Cuisinart coffee maker

Another weird thing to get excited about, i know. But you would understand if you knew the track record the boy and i have with coffee makers. We have gone through so many of them over the years (approximately 8 or so), and they all failed. Most of the ones we’ve had in the past leaked water all over the place, or had great design yet when you went to pour a cup, you would get coffee all over the counter instead of in your cup. We had years of horrible coffee makers, and some of them were really pricey. Finally we plopped down some of our Macy's store credit from registering there for our wedding and got the Cuisinart one in the link above; we have not had an issue with it since. If i don’t have to think about how horrible my coffee maker is, then it’s a good day.

Nigella Lawson’s whisk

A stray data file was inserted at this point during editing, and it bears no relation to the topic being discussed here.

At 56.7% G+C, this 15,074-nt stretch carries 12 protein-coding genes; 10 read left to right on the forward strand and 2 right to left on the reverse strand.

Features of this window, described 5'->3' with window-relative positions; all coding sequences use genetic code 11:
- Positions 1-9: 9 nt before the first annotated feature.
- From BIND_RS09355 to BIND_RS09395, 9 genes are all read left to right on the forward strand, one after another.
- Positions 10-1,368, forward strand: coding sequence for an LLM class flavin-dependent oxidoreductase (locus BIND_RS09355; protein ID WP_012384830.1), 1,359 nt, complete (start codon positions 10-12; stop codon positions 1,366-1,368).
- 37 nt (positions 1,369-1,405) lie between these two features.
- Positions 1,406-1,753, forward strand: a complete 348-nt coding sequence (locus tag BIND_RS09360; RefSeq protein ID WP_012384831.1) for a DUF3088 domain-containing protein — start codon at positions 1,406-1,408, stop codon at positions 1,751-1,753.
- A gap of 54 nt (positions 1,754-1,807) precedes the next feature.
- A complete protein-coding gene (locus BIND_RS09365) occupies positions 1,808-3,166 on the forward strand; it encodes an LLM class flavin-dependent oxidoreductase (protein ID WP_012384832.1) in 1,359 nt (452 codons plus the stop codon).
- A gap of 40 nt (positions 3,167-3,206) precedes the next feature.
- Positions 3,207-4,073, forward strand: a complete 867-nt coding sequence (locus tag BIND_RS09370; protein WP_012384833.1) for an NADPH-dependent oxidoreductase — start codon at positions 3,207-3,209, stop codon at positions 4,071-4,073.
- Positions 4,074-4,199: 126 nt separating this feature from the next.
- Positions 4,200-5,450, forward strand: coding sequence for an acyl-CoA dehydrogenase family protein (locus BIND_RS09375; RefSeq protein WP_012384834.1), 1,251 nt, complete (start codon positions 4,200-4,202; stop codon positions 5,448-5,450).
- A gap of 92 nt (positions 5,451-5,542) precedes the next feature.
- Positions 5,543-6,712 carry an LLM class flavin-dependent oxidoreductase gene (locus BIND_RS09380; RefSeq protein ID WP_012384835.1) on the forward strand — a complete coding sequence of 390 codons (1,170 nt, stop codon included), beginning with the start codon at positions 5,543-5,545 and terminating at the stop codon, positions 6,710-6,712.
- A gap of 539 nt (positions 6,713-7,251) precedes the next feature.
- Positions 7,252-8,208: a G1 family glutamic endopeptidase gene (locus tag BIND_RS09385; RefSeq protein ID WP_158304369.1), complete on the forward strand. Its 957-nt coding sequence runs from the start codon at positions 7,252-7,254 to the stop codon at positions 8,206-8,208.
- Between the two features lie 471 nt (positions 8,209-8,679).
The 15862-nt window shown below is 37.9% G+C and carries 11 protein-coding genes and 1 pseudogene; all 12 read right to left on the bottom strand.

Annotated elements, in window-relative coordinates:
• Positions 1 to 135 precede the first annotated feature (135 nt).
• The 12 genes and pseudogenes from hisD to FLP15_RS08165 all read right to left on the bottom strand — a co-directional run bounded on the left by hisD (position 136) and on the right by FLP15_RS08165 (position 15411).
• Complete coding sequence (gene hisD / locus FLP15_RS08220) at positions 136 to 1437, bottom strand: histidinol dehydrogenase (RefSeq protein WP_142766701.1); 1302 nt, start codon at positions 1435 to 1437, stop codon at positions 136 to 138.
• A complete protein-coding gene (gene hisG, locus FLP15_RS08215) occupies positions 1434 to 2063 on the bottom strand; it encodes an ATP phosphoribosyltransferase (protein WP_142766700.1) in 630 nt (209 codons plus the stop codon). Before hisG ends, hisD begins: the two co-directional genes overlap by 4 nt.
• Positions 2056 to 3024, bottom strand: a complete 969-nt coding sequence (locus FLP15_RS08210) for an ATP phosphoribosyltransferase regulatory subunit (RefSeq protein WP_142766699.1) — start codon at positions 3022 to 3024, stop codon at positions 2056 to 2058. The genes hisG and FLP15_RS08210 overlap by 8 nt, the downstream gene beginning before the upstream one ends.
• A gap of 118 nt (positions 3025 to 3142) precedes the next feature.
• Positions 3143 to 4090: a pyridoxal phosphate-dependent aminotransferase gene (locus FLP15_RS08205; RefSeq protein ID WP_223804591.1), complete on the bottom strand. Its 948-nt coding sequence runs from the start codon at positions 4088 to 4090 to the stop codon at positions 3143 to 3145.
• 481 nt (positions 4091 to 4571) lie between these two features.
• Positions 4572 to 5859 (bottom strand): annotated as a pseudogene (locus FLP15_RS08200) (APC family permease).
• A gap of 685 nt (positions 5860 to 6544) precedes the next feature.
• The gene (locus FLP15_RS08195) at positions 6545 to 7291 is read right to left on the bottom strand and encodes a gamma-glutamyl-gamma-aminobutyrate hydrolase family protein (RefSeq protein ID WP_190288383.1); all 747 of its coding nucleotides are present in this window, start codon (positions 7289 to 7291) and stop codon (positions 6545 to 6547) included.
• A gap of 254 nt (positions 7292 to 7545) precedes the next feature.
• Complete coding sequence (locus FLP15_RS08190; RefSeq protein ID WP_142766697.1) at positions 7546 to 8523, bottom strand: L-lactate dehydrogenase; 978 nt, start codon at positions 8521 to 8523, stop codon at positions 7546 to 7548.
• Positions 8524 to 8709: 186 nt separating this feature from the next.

Years ago i was watching Nigella Bites on the Style Channel and i saw her using a tiny whisk, so i spent a good few hours one day searching for a similar whisk on the innernets and found one on some French website. I used it for years and then one day it wasn't in the kitchen drawer anymore... so i asked the boy where it was and he said it was in his knife bag, that he’d been using it at work. I couldn't remember where i originally bought it, but saw that Nigella now has her own line of kitchen stuff out there and makes her own whisk with a molded plastic handle, so i bought one to replace the one that was pilfered. This thing is great because it gets rid of ALL lumps. And sometimes you just don't need to haul out the big whisk to whisk up a couple of egg yolks for custard. Ya know?